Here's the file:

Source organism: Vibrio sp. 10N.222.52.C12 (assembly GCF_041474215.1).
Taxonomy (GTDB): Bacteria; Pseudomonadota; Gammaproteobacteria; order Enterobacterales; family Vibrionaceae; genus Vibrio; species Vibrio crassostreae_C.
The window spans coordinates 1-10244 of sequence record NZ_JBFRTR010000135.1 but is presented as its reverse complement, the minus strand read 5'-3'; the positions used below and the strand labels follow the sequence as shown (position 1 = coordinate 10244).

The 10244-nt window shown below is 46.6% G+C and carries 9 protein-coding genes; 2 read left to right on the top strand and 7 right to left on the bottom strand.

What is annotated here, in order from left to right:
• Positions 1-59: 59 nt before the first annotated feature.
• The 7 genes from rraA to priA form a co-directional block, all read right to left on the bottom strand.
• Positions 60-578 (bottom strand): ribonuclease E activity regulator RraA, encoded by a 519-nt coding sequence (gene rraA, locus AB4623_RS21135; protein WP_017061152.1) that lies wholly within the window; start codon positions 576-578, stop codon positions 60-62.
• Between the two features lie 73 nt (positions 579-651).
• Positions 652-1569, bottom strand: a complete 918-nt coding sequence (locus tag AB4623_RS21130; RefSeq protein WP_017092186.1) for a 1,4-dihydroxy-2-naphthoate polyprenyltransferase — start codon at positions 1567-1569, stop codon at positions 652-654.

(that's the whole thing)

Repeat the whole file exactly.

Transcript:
Source organism: Vibrio sp. 10N.222.52.C12 (assembly GCF_041474215.1).
Taxonomy (GTDB): Bacteria; Pseudomonadota; Gammaproteobacteria; order Enterobacterales; family Vibrionaceae; genus Vibrio; species Vibrio crassostreae_C.
The window spans coordinates 1-10244 of sequence record NZ_JBFRTR010000135.1 but is presented as its reverse complement, the minus strand read 5'-3'; the positions used below and the strand labels follow the sequence as shown (position 1 = coordinate 10244).

The 10244-nt window shown below is 46.6% G+C and carries 9 protein-coding genes; 2 read left to right on the top strand and 7 right to left on the bottom strand.

What is annotated here, in order from left to right:
• Positions 1-59: 59 nt before the first annotated feature.
• The 7 genes from rraA to priA form a co-directional block, all read right to left on the bottom strand.
• Positions 60-578 (bottom strand): ribonuclease E activity regulator RraA, encoded by a 519-nt coding sequence (gene rraA, locus AB4623_RS21135; protein WP_017061152.1) that lies wholly within the window; start codon positions 576-578, stop codon positions 60-62.
• Between the two features lie 73 nt (positions 579-651).
• Positions 652-1569, bottom strand: a complete 918-nt coding sequence (locus tag AB4623_RS21130; RefSeq protein WP_017092186.1) for a 1,4-dihydroxy-2-naphthoate polyprenyltransferase — start codon at positions 1567-1569, stop codon at positions 652-654.